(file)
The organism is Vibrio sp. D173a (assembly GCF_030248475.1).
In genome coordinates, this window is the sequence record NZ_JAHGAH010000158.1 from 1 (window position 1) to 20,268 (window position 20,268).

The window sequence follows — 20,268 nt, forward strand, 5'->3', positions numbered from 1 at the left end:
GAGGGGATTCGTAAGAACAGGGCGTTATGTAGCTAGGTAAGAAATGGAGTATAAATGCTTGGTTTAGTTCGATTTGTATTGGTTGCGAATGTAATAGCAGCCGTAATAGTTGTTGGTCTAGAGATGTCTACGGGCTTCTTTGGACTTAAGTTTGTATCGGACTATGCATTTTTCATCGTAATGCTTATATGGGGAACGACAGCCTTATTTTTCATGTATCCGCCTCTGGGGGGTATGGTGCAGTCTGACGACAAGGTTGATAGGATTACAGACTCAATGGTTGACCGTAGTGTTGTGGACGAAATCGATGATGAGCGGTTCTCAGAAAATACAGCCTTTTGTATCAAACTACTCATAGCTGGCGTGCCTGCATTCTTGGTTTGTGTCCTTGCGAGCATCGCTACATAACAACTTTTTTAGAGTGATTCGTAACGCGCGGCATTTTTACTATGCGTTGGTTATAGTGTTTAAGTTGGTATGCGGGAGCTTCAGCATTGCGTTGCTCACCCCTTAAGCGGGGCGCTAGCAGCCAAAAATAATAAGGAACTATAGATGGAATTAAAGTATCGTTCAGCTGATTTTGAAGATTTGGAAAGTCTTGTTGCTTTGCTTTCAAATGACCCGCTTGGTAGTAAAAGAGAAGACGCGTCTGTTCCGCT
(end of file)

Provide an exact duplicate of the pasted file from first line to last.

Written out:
The organism is Vibrio sp. D173a (assembly GCF_030248475.1).
In genome coordinates, this window is the sequence record NZ_JAHGAH010000158.1 from 1 (window position 1) to 20,268 (window position 20,268).

The window sequence follows — 20,268 nt, forward strand, 5'->3', positions numbered from 1 at the left end:
GAGGGGATTCGTAAGAACAGGGCGTTATGTAGCTAGGTAAGAAATGGAGTATAAATGCTTGGTTTAGTTCGATTTGTATTGGTTGCGAATGTAATAGCAGCCGTAATAGTTGTTGGTCTAGAGATGTCTACGGGCTTCTTTGGACTTAAGTTTGTATCGGACTATGCATTTTTCATCGTAATGCTTATATGGGGAACGACAGCCTTATTTTTCATGTATCCGCCTCTGGGGGGTATGGTGCAGTCTGACGACAAGGTTGATAGGATTACAGACTCAATGGTTGACCGTAGTGTTGTGGACGAAATCGATGATGAGCGGTTCTCAGAAAATACAGCCTTTTGTATCAAACTACTCATAGCTGGCGTGCCTGCATTCTTGGTTTGTGTCCTTGCGAGCATCGCTACATAACAACTTTTTTAGAGTGATTCGTAACGCGCGGCATTTTTACTATGCGTTGGTTATAGTGTTTAAGTTGGTATGCGGGAGCTTCAGCATTGCGTTGCTCACCCCTTAAGCGGGGCGCTAGCAGCCAAAAATAATAAGGAACTATAGATGGAATTAAAGTATCGTTCAGCTGATTTTGAAGATTTGGAAAGTCTTGTTGCTTTGCTTTCAAATGACCCGCTTGGTAGTAAAAGAGAAGACGCGTCTGTTCCGCT